• 22. 22 Brand Satisfaction& Affective Communication: From Table: 20 In the relationship ρ= .164** which is ≠0 and α= 0.256 which is not less than 0.05. Ho5 is accepted. This is null hypothesis that means there is no relationship between brand satisfaction and affective communication.Brand Satisfaction& Continuous Commitment: From Table: 21 In the relationship ρ= .347** which is ≠0 and α= 0.014 which is less than 0.05. Ha6 is accepted. That means there is relationship between brand satisfaction and continuous commitment. Continuous Commitment& Brand Loyalty: From Table: 22 In the relationship ρ= .367** which is ≠0 and α= 0.009 which is less than 0.05. Ha7 is accepted. That means there is relationship between continuous commitment and brand loyalty. Continuous Commitment& Repurchase Intention: From Table: 23 In the relationship ρ= .273** which is ≠0 and α= 0.055 which is not less than 0.05. Ho8 is accepted. This is a null hypothesis that means there is no relation between continuous commitment and repurchase intention. Continuous Commitment& Advocacy: From Table: 24 In the relationship ρ= .118** which is ≠0 and α= 0.473 which is not less than 0.05. Ho9 is accepted. This is a null hypothesis that means there is no relation between continuous commitment and advocacy. Affective Commitment& Repurchase intention: From Table: 25 In the relationship ρ= .338** which is ≠0 and α= 0.016 which is less than 0.05. Ha10 is accepted. That means there is relation between affective commitment and repurchase intention. Affective Commitment& Advocacy: From Table: 26
  • 23. 23 In the relationship ρ= .263** which is ≠0 and α= 0.065 which is not less than 0.05. Ho11 is accepted. That means there is no relationship between affective commitment and advocacy. Pearson’s Correlations Correlation is an effect size and so we can verbally describe the strength of the correlation using the guide that Evans (1996) suggests for the absolute value of r: -.19 “very weak” -.39 “weak” -.59 “moderate” -.79 “strong” -1.0 “very strong” The obtained results of both the method of testing hypothesis are illustrated in the Appendix section. Pearson’s Correlations Summary: Table: 27 H1 – The relationship between Brand Knowledge and Brand Satisfaction is moderate positive because the value of r is .46 Table: 28 H2- The relationship between Brand Experience and Brand Satisfaction is strongpositivebecause the value of r is .66 Table: 29 H3- The relationship between Brand Trust and Brand Satisfaction is moderate positive because the value of r is .58 Table: 30 H4- The relationship between Brand Trust and Brand Loyalty is moderate positive because the value of r is .53 Table: 31 H5- The relationship between Brand Satisfaction and Affective Commitment is moderate positive because the value of r is .42 Table: 32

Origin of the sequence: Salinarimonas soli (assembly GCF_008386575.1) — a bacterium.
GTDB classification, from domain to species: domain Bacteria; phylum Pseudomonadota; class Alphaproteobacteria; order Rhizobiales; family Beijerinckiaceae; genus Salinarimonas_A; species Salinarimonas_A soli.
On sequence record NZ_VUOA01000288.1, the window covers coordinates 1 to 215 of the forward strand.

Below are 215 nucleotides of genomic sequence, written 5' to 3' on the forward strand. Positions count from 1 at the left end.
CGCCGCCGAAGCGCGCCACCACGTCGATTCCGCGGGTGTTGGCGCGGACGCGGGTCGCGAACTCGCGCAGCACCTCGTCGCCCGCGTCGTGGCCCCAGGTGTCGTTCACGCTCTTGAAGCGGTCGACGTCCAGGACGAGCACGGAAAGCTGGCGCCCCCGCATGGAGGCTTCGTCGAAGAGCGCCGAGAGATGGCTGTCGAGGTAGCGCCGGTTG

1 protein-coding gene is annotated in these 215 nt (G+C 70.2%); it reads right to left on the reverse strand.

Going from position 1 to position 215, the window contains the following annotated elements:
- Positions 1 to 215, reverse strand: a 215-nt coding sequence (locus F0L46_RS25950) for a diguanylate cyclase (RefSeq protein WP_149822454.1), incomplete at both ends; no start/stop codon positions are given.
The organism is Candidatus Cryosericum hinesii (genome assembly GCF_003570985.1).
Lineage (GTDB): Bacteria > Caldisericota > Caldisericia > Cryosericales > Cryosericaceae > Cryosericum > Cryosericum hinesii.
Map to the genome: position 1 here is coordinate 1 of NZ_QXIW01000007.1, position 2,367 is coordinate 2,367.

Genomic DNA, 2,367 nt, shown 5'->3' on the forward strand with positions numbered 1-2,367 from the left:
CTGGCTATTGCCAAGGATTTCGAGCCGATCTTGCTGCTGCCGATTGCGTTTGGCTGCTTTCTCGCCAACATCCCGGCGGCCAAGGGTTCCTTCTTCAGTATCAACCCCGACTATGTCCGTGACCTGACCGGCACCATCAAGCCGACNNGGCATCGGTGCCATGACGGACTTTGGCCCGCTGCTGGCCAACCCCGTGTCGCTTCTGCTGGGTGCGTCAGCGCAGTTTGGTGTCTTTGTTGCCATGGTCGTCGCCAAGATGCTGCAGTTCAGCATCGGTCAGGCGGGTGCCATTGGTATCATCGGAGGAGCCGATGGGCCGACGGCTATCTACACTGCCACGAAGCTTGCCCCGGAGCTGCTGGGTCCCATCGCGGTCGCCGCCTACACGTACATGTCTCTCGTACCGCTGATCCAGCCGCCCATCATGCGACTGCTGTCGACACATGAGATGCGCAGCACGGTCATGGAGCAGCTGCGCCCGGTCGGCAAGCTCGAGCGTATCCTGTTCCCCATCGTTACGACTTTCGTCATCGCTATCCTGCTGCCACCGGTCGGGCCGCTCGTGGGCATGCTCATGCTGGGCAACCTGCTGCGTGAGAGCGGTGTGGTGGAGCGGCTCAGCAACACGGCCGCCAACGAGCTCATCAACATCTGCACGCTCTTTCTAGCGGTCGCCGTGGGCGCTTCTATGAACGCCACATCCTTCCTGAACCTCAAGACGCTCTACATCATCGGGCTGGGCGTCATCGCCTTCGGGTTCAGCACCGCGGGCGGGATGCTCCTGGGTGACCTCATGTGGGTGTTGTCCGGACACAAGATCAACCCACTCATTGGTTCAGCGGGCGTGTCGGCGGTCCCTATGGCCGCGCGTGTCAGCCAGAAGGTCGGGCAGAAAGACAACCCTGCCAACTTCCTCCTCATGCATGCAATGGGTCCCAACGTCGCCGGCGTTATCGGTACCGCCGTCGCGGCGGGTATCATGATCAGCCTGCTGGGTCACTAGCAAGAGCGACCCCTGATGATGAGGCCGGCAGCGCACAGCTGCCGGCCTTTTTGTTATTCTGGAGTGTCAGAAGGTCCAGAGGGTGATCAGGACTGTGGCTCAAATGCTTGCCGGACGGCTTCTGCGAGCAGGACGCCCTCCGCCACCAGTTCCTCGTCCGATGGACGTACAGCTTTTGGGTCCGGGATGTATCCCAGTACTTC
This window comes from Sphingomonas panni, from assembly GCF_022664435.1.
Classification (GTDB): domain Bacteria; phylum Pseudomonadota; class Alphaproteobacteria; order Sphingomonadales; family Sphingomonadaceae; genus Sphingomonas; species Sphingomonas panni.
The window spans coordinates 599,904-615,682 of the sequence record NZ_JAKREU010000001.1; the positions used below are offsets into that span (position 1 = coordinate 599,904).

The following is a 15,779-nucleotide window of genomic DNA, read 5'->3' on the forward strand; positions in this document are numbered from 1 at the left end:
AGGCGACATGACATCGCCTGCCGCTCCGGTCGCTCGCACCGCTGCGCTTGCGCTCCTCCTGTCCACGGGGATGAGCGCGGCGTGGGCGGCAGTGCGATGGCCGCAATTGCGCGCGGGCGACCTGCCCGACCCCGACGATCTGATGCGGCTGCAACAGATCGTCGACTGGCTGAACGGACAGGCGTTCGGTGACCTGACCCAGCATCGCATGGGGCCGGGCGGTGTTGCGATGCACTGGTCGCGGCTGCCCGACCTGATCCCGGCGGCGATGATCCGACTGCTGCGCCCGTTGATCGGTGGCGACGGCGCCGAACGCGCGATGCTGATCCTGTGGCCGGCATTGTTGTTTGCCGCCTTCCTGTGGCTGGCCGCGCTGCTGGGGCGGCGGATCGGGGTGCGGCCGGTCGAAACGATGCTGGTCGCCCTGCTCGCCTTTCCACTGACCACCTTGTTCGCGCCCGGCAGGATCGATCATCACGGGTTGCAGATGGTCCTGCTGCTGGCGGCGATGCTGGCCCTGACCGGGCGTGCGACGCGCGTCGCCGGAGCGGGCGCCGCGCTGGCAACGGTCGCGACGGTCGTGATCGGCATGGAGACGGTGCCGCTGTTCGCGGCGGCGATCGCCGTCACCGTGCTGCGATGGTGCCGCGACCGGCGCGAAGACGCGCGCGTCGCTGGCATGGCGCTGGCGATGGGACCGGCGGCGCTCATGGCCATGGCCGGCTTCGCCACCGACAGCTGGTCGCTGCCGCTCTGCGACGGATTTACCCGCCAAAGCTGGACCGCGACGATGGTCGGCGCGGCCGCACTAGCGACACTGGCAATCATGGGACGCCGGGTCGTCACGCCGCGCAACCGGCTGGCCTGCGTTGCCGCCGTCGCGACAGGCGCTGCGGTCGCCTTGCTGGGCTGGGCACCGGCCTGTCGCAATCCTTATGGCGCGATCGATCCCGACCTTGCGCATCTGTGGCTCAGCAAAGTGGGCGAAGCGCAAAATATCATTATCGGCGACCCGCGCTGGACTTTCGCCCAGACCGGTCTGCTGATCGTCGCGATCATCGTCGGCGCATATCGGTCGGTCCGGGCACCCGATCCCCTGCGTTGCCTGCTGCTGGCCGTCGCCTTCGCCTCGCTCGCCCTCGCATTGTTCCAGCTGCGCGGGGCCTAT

• 24. 24 H6- The relationship between Brand Satisfaction and Continuous Commitment is moderate positive because the value of r is .41 Table: 33 H7 – The relationship between Continuous Commitment and Brand Loyalty is weak positive because the value of r is .35 Table: 34 H8 – The relationship between Continuous Commitment and Repurchase Intention is weak positive because the value of r is .37 Table: 35 H9 – The relationship between Continuous Commitment and Advocacy is very weak positive because the value of r is .16 Table: 36 H10- The relationship between Affective Commitment and Repurchase Intention is moderate positive because the value of r is .51 Table: 37 H11- The relationship between Affective Commitment and Advocacy is moderate positive because the value of r is .44 3. RegressionAnalysis: Regression analysis is a statistical process for estimating the relationships among variables. It includes many techniques for modeling and analyzing several variables, when the focus is on the relationship between a dependent variable and one or more independent variables. R² (square) values represent how much change of a dependent variable is explained by the change of independent variable. The standard equation of regression is 𝑦 = 𝑚𝑥 + 𝑐 where y is the dependant variable, 𝑚𝑥 is the inter section point and c is the slope of the line where 𝑥 represents independent variable. In this research, we have conduct six regression analysis and the detailed information is enclosed in the appendix section.